Android Tablet Apps

Kindle: Amazon's eBook store makes it easy and convenient for you to purchase, download, and read books all in one place. Fantastic if you don't have a Kindle and don't fancy finding space for brand new paperbacks. [Free]

Dropbox: A cloud storage service, intended as a backup and/or transfer method for your files. Keep your files nice and safe on the off chance that you lose your tablet, or if you need that important work document off your computer. [Free]

MEGA: Kim Dotcom’s new data storage service, offering a remarkable 50GB of free space. Designed to be secure and easily accessible, it should have ample room to back up all the important data you store on your phone. But say 50GB isn’t enough? For £8 a month, you can upgrade to 500GB of storage, with 1000GB of bandwidth a month. Bargain. [Free -- with in-app purchases]

OneDrive: Another data storage app, this time from Microsoft. OneDrive isn't very different from the other two, but it is handy to have it available as an option, or as an extra backup. [Free]

ES Task Manager: Apps often have a problem in that they don't close when you tell them to. Multiply this over dozens of apps and suddenly your tablet will be running a darn sight slower than you'd like. ES Task Manager will close all these for you, as well as cleaning out your device's cache, and optimising the amount of power you're using. [Free]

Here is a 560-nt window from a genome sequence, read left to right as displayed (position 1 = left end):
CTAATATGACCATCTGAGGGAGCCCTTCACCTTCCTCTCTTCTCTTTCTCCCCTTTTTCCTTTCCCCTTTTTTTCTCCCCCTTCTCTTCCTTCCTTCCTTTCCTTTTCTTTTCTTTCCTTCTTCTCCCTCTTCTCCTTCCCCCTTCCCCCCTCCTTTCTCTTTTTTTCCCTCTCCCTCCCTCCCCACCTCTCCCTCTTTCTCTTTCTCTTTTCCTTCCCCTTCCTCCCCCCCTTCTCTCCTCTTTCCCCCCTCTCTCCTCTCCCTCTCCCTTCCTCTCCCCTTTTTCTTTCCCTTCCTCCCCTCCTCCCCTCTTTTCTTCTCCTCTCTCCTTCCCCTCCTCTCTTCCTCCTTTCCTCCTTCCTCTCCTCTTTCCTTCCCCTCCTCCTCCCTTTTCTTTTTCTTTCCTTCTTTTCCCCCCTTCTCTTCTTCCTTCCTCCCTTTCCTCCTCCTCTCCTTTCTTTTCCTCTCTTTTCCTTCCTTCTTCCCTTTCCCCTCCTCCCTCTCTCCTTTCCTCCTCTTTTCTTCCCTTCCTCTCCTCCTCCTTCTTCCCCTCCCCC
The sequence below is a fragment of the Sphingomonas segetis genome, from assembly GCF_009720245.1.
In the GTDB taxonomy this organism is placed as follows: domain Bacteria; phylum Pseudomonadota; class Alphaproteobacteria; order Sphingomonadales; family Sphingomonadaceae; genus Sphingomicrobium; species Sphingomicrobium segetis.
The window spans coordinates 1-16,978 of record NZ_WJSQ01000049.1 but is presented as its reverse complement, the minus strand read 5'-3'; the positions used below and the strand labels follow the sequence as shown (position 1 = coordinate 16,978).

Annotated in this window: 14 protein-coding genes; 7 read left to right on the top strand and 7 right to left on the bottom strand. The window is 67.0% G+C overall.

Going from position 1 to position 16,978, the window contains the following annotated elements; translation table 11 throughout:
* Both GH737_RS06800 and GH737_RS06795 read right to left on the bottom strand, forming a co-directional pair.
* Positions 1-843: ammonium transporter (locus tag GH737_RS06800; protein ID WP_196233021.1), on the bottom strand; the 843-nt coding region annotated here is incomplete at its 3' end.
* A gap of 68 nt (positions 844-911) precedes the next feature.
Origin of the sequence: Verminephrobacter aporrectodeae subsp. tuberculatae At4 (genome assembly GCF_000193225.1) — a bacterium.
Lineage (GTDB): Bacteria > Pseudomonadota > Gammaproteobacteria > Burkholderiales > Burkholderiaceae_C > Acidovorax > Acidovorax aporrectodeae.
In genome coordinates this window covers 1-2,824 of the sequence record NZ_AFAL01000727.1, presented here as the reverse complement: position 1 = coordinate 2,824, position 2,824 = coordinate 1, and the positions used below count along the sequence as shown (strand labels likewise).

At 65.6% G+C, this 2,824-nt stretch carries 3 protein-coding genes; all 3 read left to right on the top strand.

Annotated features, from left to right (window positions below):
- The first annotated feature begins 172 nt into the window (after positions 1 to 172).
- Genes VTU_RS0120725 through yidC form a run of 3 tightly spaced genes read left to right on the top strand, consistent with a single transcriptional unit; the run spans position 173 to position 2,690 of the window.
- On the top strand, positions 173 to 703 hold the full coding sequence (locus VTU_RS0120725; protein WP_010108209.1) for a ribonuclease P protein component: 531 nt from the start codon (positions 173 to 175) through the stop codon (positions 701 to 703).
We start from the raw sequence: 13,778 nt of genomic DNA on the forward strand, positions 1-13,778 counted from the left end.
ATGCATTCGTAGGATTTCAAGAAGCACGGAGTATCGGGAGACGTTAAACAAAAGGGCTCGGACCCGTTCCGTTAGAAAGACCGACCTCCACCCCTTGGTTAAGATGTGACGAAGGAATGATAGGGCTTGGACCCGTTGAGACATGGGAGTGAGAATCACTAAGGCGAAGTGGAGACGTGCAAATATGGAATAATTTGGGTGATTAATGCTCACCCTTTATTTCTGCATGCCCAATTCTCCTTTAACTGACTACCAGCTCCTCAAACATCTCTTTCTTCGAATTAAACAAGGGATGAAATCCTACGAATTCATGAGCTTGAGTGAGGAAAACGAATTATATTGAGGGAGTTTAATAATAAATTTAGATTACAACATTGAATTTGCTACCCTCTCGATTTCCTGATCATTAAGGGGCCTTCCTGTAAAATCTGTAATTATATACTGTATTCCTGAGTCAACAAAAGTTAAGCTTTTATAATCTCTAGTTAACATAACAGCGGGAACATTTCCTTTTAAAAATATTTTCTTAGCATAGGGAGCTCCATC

Adobe Reader: PDF is pretty much a universal format nowadays, and having Adobe Reader on your tablet will make it that much easier to view them. Not only can you open and view PDFs that you have saved, you can also create your own, or convert PDFs into editable word processor filetypes. [Free]

Adobe AIR: AIR is a gaming platform that will allow you to play a variety of web apps wherever you are with minimal fuss. [Free]

Kingsoft Office: One of the handy things about tablets is being able to use them as a mobile typing device. Kingsoft Office has all the basic packages you'd need: Word Processor, Spreadsheets, and Presentations. There may well be better Office apps out there, but this is one of the best free ones. [Free]

VLC Player: VLC is well known for being able to play videos of any file type. The Android version is no different. Simply transfer the video onto your tablet and you can watch it at your convenience. [Free]

Microsoft Remote Desktop: I have often found myself in situations where I really need my computer but I just don’t have it with me, like if I’ve forgotten a file, or I need to do some work whilst out and about. With Microsoft Remote Desktop this will never be an issue ever again. You can connect to a PC remotely and access your files and resources from anywhere – provided you have a steady internet connection. [Free]

YouTube: YouTube hardly needs an introduction, but it should be a staple addition to your tablet. Manage your subscriptions, watch a variety of videos. Standard stuff. [Free]

Netflix: The popular on demand service is a great addition to your tablet. No longer will you be tied to your computer, or your games console in order to stream your favourite shows or movies. Having it on your tablet is a great way to go on those television/movie binges. [Free -- with subscription]

Sky Go Tablet: Designed specifically for Android tablets, Sky Go Tablet is designed to let Sky customers watch the latest in Sky programming. Whether it be movies or TV, the app will let you stream or download them to watch at your leisure. [Free]

BBC iPlayer: With the last two weeks of BBC television available at the tap of your finger, iPlayer is one app that you should not be without. [Free]